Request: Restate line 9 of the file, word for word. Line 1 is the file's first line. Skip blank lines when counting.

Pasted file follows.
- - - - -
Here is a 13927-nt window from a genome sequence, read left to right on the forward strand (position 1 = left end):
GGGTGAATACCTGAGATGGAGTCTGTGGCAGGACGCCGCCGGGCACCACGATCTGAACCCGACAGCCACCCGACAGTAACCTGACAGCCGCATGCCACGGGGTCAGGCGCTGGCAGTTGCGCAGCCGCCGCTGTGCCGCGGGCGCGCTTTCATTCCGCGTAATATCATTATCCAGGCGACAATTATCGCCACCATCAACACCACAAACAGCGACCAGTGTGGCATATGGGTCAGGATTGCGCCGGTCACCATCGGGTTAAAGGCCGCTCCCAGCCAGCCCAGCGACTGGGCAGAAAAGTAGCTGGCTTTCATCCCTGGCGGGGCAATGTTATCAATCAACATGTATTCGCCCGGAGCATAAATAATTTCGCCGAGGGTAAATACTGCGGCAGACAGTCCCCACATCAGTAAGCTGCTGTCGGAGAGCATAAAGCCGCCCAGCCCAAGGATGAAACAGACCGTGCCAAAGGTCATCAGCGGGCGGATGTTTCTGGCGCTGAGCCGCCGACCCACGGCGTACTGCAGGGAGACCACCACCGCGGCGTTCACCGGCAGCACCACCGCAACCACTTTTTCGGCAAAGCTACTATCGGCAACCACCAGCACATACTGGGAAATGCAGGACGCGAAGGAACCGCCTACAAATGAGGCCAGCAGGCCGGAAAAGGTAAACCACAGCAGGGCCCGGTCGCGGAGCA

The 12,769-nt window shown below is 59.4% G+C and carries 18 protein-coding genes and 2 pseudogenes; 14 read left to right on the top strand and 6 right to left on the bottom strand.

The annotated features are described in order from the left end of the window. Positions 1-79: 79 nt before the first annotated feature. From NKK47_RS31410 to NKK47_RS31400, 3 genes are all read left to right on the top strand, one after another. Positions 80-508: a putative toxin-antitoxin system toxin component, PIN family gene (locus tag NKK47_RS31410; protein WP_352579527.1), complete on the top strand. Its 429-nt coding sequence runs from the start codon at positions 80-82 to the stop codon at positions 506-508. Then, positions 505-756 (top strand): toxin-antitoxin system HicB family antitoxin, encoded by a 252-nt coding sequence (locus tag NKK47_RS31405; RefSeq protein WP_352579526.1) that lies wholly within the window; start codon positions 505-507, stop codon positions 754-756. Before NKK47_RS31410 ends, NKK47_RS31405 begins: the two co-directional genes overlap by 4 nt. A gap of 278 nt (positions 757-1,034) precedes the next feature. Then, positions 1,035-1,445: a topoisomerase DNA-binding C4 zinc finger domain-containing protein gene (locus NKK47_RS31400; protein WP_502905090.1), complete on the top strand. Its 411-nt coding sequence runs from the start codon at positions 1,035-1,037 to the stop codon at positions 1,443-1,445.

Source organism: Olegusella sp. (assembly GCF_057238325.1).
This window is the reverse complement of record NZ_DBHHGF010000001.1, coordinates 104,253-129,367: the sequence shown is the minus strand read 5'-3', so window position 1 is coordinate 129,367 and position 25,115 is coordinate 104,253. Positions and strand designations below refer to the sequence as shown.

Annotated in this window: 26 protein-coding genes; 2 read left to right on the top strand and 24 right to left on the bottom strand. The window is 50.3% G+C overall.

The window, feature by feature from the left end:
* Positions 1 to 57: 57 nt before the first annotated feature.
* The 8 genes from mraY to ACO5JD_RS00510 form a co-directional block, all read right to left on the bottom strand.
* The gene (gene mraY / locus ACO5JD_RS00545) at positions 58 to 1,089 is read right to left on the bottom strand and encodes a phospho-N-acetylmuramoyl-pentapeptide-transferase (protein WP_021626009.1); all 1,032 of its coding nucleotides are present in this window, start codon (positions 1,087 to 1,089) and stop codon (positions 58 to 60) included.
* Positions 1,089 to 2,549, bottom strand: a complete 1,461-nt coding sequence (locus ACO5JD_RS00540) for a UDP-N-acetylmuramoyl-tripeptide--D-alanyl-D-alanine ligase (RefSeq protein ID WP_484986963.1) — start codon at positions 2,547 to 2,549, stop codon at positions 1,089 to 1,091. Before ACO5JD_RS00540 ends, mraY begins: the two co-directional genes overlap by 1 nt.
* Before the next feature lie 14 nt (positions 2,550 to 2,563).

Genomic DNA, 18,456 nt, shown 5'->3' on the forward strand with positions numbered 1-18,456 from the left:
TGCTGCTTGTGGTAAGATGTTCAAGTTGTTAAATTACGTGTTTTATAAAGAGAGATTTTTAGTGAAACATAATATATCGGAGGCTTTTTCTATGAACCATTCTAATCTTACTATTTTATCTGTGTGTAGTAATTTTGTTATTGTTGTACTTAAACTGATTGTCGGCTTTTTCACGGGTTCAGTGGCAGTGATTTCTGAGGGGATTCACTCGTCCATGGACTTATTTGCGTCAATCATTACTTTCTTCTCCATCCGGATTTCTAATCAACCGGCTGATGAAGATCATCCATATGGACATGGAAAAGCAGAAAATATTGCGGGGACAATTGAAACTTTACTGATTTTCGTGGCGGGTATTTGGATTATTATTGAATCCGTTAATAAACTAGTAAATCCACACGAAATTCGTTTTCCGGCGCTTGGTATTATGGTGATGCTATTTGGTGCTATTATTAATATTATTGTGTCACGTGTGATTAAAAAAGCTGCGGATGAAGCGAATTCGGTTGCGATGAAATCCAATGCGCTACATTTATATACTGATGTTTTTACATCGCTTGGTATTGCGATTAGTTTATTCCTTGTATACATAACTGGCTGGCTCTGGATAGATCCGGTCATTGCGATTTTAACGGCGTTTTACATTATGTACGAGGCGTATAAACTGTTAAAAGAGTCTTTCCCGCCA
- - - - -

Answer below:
* Positions 1 to 57: 57 nt before the first annotated feature.